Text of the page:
Without realizing it, former Patriots cornerback Ty Law might’ve spelled out the team’s immediate future and aspirations during his weekly WEEI appearance on Tuesday.
When asked on “The Greg Hill Show” whether Bill Belichick and the Patriots would consider trading for mercurial-but-still-good Packers quarterback Aaron Rodgers or simply sticking with soon-to-be-third-year signal-caller Mac Jones, the Pats legend put his support behind the incumbent.
“I think [Belichick’s] comfortable with Mac Jones. He’s got to get some pieces around him,” Law said. “I think…he is not going to lose the game for you. He might not always win the game, but he’s not going to lose the game if you give him some pieces.”
On the flip side, Law called Rodgers a “total different level” of quarterback and one of the greatest passers of all time — two things Jones is obviously not.
However, the Hall-of-Famer said the business aspect of the Rodgers conversation (or that involving any high-priced veteran quarterback) is a limiting factor in their probability of landing in New England.
Rodgers, for example, isn’t going to come cheap if he is traded this off-season, whether he remains on his current deal or gets a new one. As it stands, he’s currently due to make about $60 million in guaranteed money for 2023 alone, though an acquiring team might restructure that money or give him a new deal entirely.
That's not even factoring in the draft capital it would take to get the 39-year-old Rodgers, either, which would likely take New England out of the first round for the next 2-3 years.
“When have you ever seen Belichick or the Patriots organization go out and get a free agent and go out on a limb like that? They didn’t do that with Tom Brady when he was here, so they damn sure aren’t going to give it to Aaron Rodgers.”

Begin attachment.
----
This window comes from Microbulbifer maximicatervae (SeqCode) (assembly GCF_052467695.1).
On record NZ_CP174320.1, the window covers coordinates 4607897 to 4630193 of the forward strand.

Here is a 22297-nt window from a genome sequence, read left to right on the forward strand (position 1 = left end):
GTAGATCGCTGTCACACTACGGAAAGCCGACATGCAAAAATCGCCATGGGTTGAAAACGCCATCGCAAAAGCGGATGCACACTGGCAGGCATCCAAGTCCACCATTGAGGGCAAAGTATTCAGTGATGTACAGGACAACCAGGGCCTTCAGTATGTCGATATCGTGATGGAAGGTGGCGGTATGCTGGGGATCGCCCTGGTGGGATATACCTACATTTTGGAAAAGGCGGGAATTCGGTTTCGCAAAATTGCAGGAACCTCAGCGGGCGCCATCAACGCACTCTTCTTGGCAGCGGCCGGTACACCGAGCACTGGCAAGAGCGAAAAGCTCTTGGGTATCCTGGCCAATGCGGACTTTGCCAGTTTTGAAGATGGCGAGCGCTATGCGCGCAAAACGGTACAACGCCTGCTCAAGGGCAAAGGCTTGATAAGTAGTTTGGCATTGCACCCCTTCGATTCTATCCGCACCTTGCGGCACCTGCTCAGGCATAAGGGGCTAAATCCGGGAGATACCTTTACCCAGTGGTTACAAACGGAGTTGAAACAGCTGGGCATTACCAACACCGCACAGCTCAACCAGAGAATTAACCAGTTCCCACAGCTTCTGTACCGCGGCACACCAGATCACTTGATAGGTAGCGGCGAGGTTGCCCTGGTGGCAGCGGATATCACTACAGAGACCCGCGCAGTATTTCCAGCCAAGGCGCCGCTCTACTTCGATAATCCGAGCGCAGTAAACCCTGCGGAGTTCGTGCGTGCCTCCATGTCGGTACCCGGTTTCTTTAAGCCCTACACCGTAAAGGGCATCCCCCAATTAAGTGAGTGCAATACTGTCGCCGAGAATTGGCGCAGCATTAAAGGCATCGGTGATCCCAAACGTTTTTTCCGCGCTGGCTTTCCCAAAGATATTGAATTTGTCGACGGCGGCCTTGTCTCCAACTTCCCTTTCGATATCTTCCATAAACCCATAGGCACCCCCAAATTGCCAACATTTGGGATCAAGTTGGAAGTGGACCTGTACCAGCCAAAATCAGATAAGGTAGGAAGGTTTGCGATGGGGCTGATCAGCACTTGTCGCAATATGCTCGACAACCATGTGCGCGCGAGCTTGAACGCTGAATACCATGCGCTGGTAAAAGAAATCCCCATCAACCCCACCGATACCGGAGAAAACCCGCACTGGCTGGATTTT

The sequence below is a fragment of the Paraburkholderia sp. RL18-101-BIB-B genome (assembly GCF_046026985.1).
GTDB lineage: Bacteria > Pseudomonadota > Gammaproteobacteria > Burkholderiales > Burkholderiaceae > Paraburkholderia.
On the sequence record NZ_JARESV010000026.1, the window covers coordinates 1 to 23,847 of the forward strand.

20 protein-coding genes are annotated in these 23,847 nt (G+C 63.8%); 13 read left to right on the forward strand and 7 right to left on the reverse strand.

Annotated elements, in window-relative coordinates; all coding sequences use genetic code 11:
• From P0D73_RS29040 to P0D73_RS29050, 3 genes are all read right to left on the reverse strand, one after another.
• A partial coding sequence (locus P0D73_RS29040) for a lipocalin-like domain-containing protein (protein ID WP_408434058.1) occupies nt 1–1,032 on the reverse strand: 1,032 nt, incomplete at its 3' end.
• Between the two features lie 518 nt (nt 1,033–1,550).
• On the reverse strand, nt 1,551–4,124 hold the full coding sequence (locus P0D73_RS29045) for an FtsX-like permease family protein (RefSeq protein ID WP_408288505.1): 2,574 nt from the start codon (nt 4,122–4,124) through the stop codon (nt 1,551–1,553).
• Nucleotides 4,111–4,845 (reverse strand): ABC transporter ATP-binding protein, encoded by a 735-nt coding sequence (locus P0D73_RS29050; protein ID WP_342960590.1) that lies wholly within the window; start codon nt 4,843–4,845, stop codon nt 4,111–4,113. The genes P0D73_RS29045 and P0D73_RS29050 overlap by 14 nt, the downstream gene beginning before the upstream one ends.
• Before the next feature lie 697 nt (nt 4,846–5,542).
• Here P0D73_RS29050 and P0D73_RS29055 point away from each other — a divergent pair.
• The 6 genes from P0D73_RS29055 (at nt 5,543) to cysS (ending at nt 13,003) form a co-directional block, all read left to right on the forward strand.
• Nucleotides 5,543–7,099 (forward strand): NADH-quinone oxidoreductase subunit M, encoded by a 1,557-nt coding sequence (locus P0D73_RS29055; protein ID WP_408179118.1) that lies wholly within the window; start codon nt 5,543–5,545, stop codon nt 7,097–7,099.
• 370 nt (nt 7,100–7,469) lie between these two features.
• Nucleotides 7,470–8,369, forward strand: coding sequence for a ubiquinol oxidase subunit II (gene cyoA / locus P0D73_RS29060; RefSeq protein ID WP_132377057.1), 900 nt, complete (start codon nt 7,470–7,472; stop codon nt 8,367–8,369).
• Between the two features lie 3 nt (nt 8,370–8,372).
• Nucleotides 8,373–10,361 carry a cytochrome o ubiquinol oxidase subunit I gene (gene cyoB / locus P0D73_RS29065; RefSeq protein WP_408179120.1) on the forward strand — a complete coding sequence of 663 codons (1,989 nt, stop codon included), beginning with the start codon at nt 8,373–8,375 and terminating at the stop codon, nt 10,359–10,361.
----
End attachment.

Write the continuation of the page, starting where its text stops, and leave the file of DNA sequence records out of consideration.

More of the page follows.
That’s about as succinct a reason as you need to put the kibosh on that idea. Belichick saw with his own eyes what Brady was for 20 years — no less than the greatest quarterback of all time — and allowed Brady to leave town after a down 2019 instead of paying him to retire in Foxborough. It’s hard to think he’d dedicate a major portion of the team’s salary cap to any quarterback to retroactively rectify that mistake, especially if it hamstrings the rest of the operation.
That’s where Jones (and the Patriots’ philosophy at quarterback) comes back into play.
As much as fans badly want Belichick to pursue an elite quarterback that can go toe-to-toe with the Mahomes-Allen-Burrow tier of players, the plain fact appears to be that he doesn’t seem to want one at the price it would take to acquire one (whether trading up in the draft for one or paying big money).
Sure, Belichick’s happy to appreciate them from afar and show them love when he sees them on the field. But he seems perfectly content to just win with complementary football, clock control and minimizing risk over scoring teams into submission and relying on the overwhelming talents of one position — no matter how important that position is.
In short: perhaps he doesn’t care that Jones is not elite and might never be, not matter how much that fact frustrates others who see what top-tier quarterbacks can do to elevate a team year in and year out. Jones is one thing most of the other quarterbacks they could acquire this off-season aren’t: cheap.
If all Belichick wants to do is re-capture the magic of 2001, where his defense locked up opponents and threw away the keys while his quarterback managed games and made plays at the right time, there’s always that possibility Jones has that in him and that Bill O’Brien might help bring those qualities out.
That’s their hope anyway. The rest of us would prefer the type of guy who can turn Marquez Valdes-Scantling into a meaningful player, and I’m not even talking about Rodgers.